The Doodys' filed a counterclaim against the Hooses, claiming the disputed area was a park to which every owner in the subdivision had the right to use. The trial court ruled the Hooses didn't prove any official record of ownership of the disputed land, didn't carry their burden of proof under any claim for adverse possession, and didn't satisfy the statutory requirement of paying taxes on the land.

The Court of Appeals affirmed the trial court's ruling, finding the plain language of the warranty deed and extrinsic evidence supports that the signatories of the plat intended for the disputed area to be a park, wrote Judge Terry Crone.

The Hooses argued on appeal that they didn't fail to comply with Section 32-231-7-1 by not paying taxes on the disputed land because the auditor didn't include the land on the tax rolls. This section requires claimants pay all the taxes that he or she reasonably believes in good faith to be due on the land. Because the Hooses owned Lot 8 and paid taxes on it, they couldn't have reasonably believed they in good faith owned Lot 7 and didn't have to pay taxes on it, wrote Judge Crone.

Judge L. Mark Bailey dissented, believing the language of the original warranty deed conveyed the disputed area to Michael's parents in fee simple. He wrote that the deed unambiguously conveyed Lot 8, the disputed area with a restrictive covenant, and provides the first right of refusal to purchase the land.
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  1. Can I get this form on line,if not where can I obtain one. I am eligible.

  2. What a fine example of the best of the Hoosier tradition! How sad that the AP has to include partisan snark in the obit for this great American patriot and adventurer.

  3. Why are all these lawyers yakking to the media about pending matters? Trial by media? What the devil happened to not making extrajudicial statements? The system is falling apart.

  4. It is a sad story indeed as this couple has been only in survival mode, NOT found guilty with Ponzi, shaken down for 5 years and pursued by prosecution that has been ignited by a civil suit with very deep pockets wrenched in their bitterness...It has been said that many of us are breaking an average of 300 federal laws a day without even knowing it. Structuring laws, & civilForfeiture laws are among the scariest that need to be restructured or repealed . These laws were initially created for drug Lords and laundering money and now reach over that line. Here you have a couple that took out their own money, not drug money, not laundering. Yes...Many upset that they lost money...but how much did they make before it all fell apart? No one ask that question? A civil suit against Williams was awarded because he has no more money to fight...they pushed for a break in order...they took all his belongings...even underwear, shoes and clothes? who does that? What allows that? Maybe if you had the picture of him purchasing a jacket at the Goodwill just to go to court the next day...his enemy may be satisfied? But not likely...bitterness is a master. For happy ending lovers, you will be happy to know they have a faith that has changed their world and a solid love that many of us can only dream about. They will spend their time in federal jail for taking their money from their account, but at the end of the day they have loyal friends, a true love and a hope of a new life in time...and none of that can be bought or taken That is the real story.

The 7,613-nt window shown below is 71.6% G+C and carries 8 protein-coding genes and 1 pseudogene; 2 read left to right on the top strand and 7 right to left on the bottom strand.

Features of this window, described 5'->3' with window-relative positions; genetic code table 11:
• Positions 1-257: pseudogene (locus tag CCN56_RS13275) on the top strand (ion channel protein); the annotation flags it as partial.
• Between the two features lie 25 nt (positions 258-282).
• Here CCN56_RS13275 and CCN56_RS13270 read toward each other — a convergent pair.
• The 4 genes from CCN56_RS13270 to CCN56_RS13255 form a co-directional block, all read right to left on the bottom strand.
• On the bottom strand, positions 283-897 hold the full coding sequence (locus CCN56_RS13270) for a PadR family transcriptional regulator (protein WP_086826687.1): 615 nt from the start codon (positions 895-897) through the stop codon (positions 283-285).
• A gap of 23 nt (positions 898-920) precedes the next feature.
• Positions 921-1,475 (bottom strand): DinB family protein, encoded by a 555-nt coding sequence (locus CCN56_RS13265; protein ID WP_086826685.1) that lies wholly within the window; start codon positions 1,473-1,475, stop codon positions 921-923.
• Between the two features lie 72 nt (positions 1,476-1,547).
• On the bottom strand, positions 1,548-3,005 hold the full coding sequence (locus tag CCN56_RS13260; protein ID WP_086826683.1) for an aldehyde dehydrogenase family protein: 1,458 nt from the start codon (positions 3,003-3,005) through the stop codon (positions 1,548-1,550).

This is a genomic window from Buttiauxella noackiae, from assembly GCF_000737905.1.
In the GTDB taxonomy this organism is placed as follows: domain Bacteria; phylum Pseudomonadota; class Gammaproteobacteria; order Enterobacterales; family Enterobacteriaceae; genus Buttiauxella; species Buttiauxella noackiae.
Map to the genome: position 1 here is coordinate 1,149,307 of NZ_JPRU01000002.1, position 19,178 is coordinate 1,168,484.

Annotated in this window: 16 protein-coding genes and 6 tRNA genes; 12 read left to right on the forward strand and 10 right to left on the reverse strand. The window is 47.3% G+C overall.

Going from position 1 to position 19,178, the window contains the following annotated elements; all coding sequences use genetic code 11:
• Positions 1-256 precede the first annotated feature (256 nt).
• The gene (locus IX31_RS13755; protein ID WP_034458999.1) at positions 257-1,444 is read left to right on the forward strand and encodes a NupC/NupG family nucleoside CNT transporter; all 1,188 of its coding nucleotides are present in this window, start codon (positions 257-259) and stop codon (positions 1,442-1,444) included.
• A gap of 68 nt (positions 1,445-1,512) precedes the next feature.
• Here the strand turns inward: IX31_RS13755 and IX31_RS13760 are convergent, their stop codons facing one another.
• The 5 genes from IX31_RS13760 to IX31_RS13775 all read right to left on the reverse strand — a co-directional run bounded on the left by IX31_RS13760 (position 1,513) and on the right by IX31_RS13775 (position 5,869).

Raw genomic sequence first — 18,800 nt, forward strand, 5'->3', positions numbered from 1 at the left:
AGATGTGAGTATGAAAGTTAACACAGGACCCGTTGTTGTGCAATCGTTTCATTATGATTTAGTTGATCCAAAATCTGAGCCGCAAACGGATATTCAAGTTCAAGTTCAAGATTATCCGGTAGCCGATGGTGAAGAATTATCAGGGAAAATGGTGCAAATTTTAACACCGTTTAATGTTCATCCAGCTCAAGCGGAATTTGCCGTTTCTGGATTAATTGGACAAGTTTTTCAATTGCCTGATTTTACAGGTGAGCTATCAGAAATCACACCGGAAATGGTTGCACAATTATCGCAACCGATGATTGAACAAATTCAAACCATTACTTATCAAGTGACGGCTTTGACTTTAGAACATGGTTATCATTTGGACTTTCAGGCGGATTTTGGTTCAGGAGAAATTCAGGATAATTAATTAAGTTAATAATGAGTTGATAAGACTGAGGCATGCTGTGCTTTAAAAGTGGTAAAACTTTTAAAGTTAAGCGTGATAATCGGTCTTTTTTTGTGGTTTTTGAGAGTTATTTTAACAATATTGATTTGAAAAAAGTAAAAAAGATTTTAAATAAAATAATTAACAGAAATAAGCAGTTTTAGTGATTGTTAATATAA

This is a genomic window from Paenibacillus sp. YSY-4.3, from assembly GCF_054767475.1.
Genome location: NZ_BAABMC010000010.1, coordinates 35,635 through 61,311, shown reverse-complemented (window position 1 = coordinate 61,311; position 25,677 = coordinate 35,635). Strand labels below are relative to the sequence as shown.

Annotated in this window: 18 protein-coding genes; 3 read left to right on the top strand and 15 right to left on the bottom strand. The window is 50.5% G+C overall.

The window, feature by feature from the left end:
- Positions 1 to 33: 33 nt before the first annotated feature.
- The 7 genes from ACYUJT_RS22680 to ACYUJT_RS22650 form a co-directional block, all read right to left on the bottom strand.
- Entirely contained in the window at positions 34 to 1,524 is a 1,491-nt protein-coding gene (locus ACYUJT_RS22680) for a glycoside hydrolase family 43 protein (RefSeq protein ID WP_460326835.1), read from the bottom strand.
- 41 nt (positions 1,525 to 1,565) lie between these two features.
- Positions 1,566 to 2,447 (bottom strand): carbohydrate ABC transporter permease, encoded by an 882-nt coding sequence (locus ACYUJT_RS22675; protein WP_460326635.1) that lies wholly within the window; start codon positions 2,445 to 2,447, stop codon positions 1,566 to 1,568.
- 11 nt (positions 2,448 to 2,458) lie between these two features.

5. Could be his email did something especially heinous, really over the top like questioning Ind S.Ct. officials or accusing JLAP of being the political correctness police.